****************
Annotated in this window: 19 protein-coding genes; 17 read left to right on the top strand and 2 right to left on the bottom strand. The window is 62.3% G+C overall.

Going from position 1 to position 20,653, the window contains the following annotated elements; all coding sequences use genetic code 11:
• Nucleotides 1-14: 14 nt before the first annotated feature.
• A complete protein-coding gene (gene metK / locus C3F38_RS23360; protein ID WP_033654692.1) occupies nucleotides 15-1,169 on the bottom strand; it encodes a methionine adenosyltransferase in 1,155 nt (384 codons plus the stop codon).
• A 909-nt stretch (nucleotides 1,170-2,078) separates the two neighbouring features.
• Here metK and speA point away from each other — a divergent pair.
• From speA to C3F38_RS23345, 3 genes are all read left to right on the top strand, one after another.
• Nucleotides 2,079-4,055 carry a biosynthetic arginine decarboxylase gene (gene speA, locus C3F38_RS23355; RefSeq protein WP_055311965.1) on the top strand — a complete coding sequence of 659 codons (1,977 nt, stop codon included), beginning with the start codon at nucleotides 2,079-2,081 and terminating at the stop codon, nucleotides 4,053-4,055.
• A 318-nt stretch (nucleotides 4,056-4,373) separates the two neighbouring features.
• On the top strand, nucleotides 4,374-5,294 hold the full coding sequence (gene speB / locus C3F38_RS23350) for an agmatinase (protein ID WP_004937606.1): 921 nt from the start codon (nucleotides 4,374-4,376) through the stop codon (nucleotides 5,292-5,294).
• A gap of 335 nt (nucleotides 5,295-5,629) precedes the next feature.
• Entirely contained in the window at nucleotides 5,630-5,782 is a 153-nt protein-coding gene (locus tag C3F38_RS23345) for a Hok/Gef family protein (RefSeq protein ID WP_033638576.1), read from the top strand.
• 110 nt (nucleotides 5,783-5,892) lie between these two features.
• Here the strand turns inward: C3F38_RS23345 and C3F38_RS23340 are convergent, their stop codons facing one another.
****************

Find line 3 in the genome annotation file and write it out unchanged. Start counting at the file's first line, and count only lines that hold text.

• Nucleotides 1-14: 14 nt before the first annotated feature.